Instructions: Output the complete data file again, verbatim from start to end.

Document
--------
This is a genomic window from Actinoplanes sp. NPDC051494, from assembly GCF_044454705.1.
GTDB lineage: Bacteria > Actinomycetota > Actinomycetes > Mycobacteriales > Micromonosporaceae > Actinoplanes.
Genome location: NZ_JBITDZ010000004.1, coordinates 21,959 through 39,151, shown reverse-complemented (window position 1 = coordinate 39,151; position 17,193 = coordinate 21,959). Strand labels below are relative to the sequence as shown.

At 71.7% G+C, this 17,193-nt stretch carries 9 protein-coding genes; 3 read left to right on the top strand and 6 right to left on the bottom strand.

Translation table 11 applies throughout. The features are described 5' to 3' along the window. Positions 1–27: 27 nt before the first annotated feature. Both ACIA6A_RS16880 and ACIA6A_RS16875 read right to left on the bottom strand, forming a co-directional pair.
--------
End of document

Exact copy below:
This is a genomic window from Actinoplanes sp. NPDC051494, from assembly GCF_044454705.1.
GTDB lineage: Bacteria > Actinomycetota > Actinomycetes > Mycobacteriales > Micromonosporaceae > Actinoplanes.
Genome location: NZ_JBITDZ010000004.1, coordinates 21,959 through 39,151, shown reverse-complemented (window position 1 = coordinate 39,151; position 17,193 = coordinate 21,959). Strand labels below are relative to the sequence as shown.

At 71.7% G+C, this 17,193-nt stretch carries 9 protein-coding genes; 3 read left to right on the top strand and 6 right to left on the bottom strand.

Translation table 11 applies throughout. The features are described 5' to 3' along the window. Positions 1–27: 27 nt before the first annotated feature. Both ACIA6A_RS16880 and ACIA6A_RS16875 read right to left on the bottom strand, forming a co-directional pair.